In nearby Wellsville, a softball dugout was vandalized with a black swastika symbol and the words “Make America White Again.” The response was swift: Citizens painted over the graffiti by midafternoon, according to the Wellsville Daily Reporter, and Cuomo put out a statement ordering state police and the New York State Division of Human Rights to investigate the incident.
And at the University of Pennsylvania, Black freshman students were added Friday to GroupMe chats that were used to harass the students with racial slurs and a calendar invite for a “daily lynching,” Time reported. In a joint statement, President Amy Gutmann, Provost Vincent Price and Executive Vice President Craig Carnaroli called the GroupMe chat “vile material.”
“The account itself is totally repugnant: it contains violent, racist and thoroughly disgusting images and messages,” the statement read. “This is simply deplorable.”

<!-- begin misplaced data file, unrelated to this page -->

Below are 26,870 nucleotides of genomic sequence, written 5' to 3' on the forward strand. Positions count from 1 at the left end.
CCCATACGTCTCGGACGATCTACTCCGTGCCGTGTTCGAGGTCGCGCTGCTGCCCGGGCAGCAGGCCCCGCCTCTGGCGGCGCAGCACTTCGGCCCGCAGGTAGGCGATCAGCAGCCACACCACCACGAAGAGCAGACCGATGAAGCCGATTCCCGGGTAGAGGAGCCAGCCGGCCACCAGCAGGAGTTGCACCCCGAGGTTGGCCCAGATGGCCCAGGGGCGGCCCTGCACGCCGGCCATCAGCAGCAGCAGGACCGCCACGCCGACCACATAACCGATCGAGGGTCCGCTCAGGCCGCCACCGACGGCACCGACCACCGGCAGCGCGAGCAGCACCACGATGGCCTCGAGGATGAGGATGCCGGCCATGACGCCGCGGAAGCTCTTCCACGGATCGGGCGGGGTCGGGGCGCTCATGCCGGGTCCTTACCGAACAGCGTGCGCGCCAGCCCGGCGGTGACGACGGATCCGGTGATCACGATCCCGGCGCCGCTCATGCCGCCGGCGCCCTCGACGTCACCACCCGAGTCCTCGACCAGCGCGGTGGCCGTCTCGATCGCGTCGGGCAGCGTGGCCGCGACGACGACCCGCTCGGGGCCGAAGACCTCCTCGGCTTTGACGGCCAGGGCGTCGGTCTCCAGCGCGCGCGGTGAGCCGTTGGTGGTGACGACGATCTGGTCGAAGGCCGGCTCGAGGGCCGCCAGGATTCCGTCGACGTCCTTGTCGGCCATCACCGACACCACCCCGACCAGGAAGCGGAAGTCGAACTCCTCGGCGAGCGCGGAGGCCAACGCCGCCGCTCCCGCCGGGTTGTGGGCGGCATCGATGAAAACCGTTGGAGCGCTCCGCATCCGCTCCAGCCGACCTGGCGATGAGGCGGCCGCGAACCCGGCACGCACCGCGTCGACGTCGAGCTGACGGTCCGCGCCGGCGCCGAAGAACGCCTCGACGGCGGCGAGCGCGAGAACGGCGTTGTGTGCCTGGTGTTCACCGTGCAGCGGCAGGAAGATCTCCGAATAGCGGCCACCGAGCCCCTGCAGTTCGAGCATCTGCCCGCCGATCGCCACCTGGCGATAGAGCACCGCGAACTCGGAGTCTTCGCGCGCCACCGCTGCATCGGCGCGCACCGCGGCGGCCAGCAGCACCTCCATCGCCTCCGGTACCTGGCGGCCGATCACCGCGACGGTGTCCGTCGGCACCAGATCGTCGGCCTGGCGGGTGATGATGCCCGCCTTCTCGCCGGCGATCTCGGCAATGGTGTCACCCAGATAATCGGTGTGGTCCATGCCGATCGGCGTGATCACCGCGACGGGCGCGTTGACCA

Three people from Oklahoma — including a University of Oklahoma student who has been temporarily suspended — were found responsible for the messages sent to the University of Pennsylvania freshmen, school officials said Sunday.
Clarification: An original version of this story incorrectly said two men were displaying Confederate regalia from a pickup truck at Wellesley College. Authorities are still investigating the allegations.